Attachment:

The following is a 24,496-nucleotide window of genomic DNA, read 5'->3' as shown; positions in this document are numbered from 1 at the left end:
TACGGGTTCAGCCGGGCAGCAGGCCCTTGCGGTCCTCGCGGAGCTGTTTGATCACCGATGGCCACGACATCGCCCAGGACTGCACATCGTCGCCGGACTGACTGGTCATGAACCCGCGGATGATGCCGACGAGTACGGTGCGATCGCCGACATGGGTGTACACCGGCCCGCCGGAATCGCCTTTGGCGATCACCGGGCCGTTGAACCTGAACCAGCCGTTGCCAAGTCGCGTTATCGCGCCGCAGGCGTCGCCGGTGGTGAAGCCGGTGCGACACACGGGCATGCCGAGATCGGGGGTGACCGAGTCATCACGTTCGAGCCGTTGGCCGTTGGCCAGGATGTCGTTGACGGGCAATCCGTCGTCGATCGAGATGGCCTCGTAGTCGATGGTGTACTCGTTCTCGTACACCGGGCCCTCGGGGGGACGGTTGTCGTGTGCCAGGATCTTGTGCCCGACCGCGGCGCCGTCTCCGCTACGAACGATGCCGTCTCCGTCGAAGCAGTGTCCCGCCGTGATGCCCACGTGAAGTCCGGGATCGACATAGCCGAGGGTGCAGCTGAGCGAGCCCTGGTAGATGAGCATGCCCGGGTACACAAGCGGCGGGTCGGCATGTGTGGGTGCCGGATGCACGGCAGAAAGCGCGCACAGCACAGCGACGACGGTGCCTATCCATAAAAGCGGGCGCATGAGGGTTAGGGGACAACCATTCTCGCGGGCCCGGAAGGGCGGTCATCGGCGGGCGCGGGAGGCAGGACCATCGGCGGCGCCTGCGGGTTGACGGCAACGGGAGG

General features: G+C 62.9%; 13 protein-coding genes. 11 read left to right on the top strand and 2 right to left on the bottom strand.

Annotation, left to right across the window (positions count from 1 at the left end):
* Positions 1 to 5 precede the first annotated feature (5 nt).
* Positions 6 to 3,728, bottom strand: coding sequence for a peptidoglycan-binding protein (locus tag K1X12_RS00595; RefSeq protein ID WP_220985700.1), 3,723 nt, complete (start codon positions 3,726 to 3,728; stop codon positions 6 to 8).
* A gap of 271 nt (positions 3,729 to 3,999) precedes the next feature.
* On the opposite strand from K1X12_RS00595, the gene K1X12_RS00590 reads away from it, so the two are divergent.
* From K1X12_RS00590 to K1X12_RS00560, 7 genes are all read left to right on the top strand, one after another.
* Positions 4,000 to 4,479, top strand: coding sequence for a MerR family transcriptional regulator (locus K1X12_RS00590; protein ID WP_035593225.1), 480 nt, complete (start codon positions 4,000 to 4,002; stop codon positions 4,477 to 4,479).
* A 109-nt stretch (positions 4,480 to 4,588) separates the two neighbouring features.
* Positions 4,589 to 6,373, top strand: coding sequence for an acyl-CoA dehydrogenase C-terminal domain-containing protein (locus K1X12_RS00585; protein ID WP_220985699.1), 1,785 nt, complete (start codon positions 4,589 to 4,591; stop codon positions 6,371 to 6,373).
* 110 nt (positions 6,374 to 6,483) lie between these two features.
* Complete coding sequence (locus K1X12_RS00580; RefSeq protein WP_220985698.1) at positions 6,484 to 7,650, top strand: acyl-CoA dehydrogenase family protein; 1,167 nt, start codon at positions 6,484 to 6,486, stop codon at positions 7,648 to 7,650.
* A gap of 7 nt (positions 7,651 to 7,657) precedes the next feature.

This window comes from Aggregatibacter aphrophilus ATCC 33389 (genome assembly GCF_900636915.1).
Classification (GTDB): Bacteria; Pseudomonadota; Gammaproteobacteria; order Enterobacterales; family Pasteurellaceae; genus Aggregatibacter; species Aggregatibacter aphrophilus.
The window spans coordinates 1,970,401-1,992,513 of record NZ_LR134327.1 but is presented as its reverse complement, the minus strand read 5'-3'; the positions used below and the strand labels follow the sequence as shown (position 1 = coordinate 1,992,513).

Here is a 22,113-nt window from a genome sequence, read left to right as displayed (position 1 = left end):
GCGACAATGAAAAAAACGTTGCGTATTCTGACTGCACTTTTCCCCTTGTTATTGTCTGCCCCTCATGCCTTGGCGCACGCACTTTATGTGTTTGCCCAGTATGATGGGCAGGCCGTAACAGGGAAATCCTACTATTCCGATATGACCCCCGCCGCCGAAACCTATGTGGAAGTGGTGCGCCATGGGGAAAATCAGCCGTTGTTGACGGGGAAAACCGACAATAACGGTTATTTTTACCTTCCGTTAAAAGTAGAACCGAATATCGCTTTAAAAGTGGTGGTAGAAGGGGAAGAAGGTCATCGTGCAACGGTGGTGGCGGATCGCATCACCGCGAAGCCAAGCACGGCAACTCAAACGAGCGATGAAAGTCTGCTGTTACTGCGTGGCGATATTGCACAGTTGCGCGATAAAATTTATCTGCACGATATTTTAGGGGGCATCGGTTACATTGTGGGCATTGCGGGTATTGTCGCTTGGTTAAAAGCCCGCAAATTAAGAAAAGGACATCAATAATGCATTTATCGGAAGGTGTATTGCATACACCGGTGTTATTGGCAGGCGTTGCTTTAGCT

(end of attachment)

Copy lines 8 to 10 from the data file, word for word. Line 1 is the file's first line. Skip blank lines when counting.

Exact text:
* On the opposite strand from K1X12_RS00595, the gene K1X12_RS00590 reads away from it, so the two are divergent.
* From K1X12_RS00590 to K1X12_RS00560, 7 genes are all read left to right on the top strand, one after another.
* Positions 4,000 to 4,479, top strand: coding sequence for a MerR family transcriptional regulator (locus K1X12_RS00590; protein ID WP_035593225.1), 480 nt, complete (start codon positions 4,000 to 4,002; stop codon positions 4,477 to 4,479).